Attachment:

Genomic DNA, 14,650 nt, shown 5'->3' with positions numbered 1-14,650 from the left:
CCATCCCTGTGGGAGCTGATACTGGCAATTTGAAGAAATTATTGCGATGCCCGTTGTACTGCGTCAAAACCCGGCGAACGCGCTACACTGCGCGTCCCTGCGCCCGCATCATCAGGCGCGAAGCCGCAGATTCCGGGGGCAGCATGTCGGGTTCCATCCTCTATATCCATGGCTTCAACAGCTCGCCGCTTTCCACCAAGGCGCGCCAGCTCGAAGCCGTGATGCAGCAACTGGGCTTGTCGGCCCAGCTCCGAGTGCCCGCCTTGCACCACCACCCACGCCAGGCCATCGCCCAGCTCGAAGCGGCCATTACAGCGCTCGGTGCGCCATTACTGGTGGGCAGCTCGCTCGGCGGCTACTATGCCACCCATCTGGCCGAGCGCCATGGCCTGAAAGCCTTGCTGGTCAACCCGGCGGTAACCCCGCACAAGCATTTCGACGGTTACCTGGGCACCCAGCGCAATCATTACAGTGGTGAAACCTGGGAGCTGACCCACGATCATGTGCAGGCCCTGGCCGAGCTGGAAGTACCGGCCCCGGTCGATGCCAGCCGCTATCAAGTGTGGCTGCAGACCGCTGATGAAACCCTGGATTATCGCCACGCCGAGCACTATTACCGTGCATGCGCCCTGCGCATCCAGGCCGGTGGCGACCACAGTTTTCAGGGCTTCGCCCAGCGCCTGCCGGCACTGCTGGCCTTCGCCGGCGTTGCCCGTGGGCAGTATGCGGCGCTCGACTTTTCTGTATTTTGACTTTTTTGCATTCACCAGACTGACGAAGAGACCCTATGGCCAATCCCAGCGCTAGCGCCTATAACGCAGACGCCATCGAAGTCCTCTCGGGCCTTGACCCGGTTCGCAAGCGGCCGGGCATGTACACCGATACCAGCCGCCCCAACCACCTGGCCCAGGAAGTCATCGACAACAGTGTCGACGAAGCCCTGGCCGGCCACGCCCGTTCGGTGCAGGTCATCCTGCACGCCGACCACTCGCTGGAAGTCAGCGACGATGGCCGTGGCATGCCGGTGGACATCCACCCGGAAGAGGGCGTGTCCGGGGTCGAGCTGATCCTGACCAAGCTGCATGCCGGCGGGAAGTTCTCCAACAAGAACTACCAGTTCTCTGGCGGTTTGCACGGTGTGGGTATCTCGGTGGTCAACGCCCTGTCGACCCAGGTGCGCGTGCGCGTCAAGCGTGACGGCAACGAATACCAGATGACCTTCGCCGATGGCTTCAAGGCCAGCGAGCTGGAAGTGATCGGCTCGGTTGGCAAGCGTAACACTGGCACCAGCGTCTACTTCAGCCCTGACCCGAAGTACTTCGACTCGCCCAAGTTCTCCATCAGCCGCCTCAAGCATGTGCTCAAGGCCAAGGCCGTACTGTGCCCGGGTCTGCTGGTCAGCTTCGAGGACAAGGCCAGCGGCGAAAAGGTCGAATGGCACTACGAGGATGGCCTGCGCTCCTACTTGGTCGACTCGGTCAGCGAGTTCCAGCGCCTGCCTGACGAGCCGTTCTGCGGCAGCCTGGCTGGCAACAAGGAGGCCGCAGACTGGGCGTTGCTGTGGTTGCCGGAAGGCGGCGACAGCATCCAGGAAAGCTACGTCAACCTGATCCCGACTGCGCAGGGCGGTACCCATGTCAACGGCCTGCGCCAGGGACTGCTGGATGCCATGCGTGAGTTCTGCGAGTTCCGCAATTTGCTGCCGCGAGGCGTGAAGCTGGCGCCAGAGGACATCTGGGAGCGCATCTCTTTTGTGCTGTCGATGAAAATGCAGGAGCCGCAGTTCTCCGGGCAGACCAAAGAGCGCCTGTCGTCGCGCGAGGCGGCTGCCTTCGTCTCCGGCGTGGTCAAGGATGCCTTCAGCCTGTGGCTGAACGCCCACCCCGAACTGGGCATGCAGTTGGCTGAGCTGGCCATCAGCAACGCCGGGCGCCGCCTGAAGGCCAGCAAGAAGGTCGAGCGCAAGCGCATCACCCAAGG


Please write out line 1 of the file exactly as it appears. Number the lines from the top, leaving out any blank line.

Genomic DNA, 14,650 nt, shown 5'->3' with positions numbered 1-14,650 from the left: